Tag Archives: kidlit

A Year in Writing

Season’s greetings and a huge thanks to everyone who has supported me this year, particularly to bloggers, bookshop owners, festival organisers, and above all readers.

I’ve had a great year, and here’s a few highlights:

In January, I received my first review from an American blogger, Maureen, on her Hands Full Mama site. It’s an excellent site for reviews of children’s and YA books, and I was really pleased by Maureen’s write up: “I loved the way that Indian culture, religion, and mythology was incorporated into the plot. I also liked the mystery element…an exciting story.” If you want to read the full review – and perhaps subscribe to Maureen’s blog – you can do so here: The City of Light (Secret of the Tirthas) by Steve Griffin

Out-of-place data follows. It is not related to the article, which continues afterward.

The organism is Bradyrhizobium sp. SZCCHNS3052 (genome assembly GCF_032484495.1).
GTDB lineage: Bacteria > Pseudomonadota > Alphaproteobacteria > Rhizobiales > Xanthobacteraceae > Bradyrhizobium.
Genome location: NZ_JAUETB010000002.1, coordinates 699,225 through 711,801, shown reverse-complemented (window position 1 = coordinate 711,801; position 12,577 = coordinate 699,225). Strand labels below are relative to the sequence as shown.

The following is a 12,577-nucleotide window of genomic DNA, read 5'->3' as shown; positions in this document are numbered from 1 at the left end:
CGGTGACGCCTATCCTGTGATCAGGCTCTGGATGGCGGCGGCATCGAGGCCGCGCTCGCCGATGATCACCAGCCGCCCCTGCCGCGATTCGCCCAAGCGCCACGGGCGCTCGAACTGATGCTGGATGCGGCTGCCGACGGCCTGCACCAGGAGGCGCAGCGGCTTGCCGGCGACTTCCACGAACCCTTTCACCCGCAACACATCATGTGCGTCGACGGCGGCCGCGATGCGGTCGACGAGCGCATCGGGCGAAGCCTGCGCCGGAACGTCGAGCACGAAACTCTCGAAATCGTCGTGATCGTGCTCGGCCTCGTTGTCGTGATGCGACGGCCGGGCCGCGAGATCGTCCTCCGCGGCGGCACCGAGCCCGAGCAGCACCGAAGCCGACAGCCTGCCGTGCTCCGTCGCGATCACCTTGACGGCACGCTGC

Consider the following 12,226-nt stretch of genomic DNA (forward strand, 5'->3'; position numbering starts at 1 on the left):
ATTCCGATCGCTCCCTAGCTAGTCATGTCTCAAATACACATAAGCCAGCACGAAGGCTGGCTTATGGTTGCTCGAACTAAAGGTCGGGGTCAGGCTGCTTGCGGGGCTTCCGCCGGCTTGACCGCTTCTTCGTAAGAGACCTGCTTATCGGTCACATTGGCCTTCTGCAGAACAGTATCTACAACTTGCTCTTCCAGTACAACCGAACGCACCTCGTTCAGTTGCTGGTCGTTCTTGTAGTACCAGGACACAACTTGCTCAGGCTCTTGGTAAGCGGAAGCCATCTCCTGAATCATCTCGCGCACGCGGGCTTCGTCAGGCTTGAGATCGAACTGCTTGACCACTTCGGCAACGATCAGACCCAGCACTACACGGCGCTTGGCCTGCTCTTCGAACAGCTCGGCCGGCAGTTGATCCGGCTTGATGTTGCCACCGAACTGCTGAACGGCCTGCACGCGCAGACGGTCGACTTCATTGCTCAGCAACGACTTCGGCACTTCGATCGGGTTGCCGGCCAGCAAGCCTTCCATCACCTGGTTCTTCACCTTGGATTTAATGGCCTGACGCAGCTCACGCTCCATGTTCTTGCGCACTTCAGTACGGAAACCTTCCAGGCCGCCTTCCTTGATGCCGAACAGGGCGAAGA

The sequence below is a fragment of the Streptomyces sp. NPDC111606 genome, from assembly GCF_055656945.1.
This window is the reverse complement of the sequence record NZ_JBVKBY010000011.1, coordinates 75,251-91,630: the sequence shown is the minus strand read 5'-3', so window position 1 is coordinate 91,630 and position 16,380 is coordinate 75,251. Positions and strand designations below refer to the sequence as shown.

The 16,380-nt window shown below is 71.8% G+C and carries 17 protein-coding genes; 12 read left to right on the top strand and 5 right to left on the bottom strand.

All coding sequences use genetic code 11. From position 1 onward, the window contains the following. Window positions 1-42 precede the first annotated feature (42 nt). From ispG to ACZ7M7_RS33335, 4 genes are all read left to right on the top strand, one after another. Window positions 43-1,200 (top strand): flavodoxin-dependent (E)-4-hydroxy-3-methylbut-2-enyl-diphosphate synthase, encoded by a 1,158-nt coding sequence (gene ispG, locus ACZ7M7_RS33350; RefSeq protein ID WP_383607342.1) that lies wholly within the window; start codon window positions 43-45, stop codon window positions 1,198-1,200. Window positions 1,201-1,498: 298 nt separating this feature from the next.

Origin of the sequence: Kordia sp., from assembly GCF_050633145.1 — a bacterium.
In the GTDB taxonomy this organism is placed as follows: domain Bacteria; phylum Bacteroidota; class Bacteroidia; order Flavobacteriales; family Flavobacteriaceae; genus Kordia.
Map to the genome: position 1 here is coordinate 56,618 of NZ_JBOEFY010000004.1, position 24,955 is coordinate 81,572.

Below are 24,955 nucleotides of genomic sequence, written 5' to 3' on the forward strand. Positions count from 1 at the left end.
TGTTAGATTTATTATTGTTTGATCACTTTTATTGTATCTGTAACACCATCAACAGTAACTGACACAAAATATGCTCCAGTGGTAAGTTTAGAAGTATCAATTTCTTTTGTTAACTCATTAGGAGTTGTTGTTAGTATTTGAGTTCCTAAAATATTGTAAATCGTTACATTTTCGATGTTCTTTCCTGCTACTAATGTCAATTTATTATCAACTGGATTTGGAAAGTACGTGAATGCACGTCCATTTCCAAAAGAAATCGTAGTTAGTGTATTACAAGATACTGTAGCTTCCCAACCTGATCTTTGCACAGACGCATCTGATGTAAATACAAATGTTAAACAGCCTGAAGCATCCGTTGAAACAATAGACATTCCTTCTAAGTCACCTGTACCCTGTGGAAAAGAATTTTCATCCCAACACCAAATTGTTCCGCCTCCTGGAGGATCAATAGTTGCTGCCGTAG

The Dreamer Falls, Book 3 of The Secret of the Tirthas, came out in July. In the words of one reviewer: “I enjoyed the book very much. The author writes crisp and clear prose and has a gift for description. Above all he can tell an absorbing story. Although aimed at young adults this series can be enjoyed by readers of all ages.” Silversmith, 5-star review, Amazon UK

In October I was interviewed by the award-winning US children’s author, Cheryl Carpinello, on her blog – you can look at that here http://carpinelloswritingpages.blogspot.co.uk/2016/10/meet-mg-english-author-steve-griffin.html

I did my second book signing at Barton’s Bookshop in Leatherhead in November. I can’t praise the owner and staff of this wonderful independent bookshop highly enough. Professional, friendly, funny – and always full of useful advice and insight into my writing. If you live locally please go there to buy all your books.

I had my first local radio interview at Dorking’s Pippfest in September, and in December I had a stall at my sons’ school Christmas Fair – yet more opportunities to meet and chat with readers.